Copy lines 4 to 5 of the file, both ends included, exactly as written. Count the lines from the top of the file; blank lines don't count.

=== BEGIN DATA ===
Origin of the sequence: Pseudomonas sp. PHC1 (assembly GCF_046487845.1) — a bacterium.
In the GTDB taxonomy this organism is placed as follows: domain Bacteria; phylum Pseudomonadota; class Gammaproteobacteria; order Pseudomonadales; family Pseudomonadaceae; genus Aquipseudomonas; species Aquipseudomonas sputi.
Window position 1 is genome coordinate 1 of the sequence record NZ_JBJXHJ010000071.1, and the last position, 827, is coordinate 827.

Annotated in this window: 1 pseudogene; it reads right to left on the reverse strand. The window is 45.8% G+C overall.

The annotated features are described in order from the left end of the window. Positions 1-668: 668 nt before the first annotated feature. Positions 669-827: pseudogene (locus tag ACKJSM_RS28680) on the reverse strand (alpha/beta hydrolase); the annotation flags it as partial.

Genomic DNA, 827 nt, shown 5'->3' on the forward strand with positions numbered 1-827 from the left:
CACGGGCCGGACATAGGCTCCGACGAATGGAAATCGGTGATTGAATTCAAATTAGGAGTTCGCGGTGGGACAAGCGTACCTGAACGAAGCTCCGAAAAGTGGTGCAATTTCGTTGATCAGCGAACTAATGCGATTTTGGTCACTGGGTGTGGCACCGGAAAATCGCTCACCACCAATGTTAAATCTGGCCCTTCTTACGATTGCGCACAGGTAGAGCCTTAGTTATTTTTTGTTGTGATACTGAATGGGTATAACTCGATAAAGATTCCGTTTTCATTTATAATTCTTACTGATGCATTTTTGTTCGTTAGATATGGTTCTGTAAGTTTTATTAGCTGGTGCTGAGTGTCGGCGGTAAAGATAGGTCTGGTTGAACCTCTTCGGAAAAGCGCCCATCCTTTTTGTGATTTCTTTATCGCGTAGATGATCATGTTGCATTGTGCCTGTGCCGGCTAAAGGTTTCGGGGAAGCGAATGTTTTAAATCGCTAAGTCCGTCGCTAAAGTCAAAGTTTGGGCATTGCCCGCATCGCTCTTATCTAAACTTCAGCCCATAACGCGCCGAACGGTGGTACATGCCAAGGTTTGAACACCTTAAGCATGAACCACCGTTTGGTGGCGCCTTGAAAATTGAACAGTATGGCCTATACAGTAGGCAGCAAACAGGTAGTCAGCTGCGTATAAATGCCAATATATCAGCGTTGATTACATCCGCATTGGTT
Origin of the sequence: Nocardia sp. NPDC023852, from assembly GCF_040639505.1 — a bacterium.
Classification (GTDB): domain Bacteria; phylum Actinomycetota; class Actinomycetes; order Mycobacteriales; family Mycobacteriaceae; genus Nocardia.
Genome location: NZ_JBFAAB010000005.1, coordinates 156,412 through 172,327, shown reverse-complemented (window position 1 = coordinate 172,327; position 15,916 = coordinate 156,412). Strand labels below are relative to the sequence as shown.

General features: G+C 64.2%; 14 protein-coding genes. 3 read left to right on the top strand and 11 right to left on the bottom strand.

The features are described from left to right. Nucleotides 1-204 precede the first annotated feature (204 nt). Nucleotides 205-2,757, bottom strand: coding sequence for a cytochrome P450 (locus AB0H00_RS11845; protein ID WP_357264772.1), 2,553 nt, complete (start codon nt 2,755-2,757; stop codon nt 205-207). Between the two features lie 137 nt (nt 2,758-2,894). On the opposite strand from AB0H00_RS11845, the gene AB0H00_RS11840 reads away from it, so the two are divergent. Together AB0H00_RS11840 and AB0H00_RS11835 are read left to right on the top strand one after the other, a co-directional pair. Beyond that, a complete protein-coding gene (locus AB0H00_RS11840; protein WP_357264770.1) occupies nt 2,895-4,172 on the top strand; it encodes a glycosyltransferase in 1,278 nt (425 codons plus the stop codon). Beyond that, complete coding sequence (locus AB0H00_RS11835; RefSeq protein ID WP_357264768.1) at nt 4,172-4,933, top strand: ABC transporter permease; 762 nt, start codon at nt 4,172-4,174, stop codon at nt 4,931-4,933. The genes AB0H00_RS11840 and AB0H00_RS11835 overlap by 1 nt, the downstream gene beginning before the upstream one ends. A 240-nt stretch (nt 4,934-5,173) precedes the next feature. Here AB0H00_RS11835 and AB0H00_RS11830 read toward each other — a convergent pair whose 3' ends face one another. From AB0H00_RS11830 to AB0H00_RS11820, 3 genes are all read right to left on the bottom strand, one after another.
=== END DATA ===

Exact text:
Annotated in this window: 1 pseudogene; it reads right to left on the reverse strand. The window is 45.8% G+C overall.

The annotated features are described in order from the left end of the window. Positions 1-668: 668 nt before the first annotated feature. Positions 669-827: pseudogene (locus tag ACKJSM_RS28680) on the reverse strand (alpha/beta hydrolase); the annotation flags it as partial.